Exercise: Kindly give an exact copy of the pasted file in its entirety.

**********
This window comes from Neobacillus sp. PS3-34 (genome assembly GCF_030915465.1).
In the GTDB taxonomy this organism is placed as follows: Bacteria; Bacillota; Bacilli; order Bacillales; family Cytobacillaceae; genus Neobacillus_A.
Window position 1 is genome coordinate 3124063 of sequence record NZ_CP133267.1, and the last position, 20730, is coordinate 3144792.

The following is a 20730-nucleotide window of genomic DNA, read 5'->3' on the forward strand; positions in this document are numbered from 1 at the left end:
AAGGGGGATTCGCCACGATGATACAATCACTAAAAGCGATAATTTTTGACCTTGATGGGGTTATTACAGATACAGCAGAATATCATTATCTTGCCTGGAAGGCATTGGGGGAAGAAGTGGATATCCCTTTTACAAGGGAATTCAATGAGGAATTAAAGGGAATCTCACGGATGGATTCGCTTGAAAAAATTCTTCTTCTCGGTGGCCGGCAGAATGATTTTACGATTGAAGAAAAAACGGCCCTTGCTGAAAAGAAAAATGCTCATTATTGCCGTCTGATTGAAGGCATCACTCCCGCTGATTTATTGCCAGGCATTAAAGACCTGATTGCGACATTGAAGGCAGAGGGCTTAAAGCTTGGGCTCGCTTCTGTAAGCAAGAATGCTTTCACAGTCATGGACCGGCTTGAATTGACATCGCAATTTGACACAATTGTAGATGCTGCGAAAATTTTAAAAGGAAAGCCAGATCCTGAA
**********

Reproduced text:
This window comes from Neobacillus sp. PS3-34 (genome assembly GCF_030915465.1).
In the GTDB taxonomy this organism is placed as follows: Bacteria; Bacillota; Bacilli; order Bacillales; family Cytobacillaceae; genus Neobacillus_A.
Window position 1 is genome coordinate 3124063 of sequence record NZ_CP133267.1, and the last position, 20730, is coordinate 3144792.

The following is a 20730-nucleotide window of genomic DNA, read 5'->3' on the forward strand; positions in this document are numbered from 1 at the left end:
AAGGGGGATTCGCCACGATGATACAATCACTAAAAGCGATAATTTTTGACCTTGATGGGGTTATTACAGATACAGCAGAATATCATTATCTTGCCTGGAAGGCATTGGGGGAAGAAGTGGATATCCCTTTTACAAGGGAATTCAATGAGGAATTAAAGGGAATCTCACGGATGGATTCGCTTGAAAAAATTCTTCTTCTCGGTGGCCGGCAGAATGATTTTACGATTGAAGAAAAAACGGCCCTTGCTGAAAAGAAAAATGCTCATTATTGCCGTCTGATTGAAGGCATCACTCCCGCTGATTTATTGCCAGGCATTAAAGACCTGATTGCGACATTGAAGGCAGAGGGCTTAAAGCTTGGGCTCGCTTCTGTAAGCAAGAATGCTTTCACAGTCATGGACCGGCTTGAATTGACATCGCAATTTGACACAATTGTAGATGCTGCGAAAATTTTAAAAGGAAAGCCAGATCCTGAA